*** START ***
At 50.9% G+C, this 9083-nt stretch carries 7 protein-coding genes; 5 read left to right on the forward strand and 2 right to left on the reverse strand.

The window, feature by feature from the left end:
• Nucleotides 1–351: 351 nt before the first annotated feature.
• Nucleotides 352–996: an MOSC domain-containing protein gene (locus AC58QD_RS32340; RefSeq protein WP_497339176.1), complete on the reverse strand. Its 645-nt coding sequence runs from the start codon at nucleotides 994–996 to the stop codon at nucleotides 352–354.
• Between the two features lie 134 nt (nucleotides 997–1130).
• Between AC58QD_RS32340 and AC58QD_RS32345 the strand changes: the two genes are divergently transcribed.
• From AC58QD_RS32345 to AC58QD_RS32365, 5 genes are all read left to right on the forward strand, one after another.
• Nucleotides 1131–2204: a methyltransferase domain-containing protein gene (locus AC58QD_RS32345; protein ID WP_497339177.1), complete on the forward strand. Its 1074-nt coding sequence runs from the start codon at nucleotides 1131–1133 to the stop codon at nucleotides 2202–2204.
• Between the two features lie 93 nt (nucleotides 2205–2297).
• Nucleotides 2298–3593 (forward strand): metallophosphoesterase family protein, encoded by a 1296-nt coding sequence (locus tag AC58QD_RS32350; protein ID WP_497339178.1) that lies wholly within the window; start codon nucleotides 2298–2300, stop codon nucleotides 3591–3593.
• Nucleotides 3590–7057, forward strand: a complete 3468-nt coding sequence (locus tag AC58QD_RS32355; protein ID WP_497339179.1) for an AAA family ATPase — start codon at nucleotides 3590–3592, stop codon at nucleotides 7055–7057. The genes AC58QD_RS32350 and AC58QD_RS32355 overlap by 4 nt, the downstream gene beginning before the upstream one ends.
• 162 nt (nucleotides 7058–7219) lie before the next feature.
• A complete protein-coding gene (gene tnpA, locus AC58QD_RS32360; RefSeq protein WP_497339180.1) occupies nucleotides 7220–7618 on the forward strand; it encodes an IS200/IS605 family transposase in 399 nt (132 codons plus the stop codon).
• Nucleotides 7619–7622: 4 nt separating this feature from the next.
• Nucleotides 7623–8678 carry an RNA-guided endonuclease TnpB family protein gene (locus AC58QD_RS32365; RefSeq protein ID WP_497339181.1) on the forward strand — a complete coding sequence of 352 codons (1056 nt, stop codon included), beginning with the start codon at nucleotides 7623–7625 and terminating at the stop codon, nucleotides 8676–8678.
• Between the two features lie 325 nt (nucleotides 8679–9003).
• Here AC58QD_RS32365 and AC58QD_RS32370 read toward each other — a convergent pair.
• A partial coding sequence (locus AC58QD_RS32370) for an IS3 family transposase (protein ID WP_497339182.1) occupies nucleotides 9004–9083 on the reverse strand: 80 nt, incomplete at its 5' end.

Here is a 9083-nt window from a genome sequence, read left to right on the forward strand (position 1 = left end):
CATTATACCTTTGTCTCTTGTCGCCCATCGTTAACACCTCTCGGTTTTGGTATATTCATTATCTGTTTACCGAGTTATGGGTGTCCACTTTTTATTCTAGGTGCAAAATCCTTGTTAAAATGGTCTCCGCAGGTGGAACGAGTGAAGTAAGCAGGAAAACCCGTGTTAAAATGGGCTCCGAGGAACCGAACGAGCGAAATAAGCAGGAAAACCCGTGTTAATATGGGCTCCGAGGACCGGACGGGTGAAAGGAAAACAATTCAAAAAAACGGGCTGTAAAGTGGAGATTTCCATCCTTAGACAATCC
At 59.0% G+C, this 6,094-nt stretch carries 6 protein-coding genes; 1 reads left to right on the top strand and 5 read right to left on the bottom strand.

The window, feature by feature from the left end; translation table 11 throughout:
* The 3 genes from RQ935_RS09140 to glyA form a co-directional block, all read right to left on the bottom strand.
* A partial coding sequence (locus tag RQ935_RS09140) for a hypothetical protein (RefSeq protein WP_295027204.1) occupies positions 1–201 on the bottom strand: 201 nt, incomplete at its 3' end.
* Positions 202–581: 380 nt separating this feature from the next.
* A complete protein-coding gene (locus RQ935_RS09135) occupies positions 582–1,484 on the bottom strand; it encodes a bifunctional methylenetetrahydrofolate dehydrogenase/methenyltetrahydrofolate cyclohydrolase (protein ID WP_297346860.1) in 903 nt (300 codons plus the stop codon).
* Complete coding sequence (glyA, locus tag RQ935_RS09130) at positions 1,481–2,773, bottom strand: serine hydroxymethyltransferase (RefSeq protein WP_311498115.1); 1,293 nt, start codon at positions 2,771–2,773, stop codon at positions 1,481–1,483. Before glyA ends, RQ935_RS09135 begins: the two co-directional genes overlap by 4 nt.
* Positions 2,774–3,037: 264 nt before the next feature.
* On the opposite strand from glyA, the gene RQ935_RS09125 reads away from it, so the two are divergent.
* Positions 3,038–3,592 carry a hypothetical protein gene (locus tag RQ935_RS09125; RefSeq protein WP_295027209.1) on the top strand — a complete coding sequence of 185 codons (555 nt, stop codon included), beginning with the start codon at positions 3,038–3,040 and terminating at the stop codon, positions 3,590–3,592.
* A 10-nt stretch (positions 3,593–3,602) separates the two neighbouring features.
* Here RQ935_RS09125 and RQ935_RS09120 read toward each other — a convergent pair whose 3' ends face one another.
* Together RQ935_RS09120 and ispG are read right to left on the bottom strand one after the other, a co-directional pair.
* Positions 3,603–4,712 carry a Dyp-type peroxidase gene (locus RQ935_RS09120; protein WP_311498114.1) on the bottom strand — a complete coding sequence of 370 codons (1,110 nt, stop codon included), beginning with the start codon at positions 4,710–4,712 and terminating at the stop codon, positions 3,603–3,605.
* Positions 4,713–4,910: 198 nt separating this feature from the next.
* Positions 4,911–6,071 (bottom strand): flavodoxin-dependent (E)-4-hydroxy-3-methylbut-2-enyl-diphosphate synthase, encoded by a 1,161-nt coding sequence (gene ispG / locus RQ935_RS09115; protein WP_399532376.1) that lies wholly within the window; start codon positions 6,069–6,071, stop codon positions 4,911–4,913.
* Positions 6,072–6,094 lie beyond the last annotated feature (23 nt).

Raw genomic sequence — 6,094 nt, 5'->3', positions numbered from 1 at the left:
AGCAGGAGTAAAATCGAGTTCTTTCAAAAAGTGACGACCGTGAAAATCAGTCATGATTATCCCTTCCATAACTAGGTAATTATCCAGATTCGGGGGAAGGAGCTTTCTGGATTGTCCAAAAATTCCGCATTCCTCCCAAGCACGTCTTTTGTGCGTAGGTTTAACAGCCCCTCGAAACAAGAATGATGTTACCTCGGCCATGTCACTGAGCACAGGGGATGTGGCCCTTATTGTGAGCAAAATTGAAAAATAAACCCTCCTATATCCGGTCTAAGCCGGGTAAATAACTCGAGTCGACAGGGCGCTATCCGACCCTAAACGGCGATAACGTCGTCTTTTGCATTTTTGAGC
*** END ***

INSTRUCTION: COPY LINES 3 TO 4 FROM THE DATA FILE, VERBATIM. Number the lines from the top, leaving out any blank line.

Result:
• Nucleotides 1–351: 351 nt before the first annotated feature.
• Nucleotides 352–996: an MOSC domain-containing protein gene (locus AC58QD_RS32340; RefSeq protein WP_497339176.1), complete on the reverse strand. Its 645-nt coding sequence runs from the start codon at nucleotides 994–996 to the stop codon at nucleotides 352–354.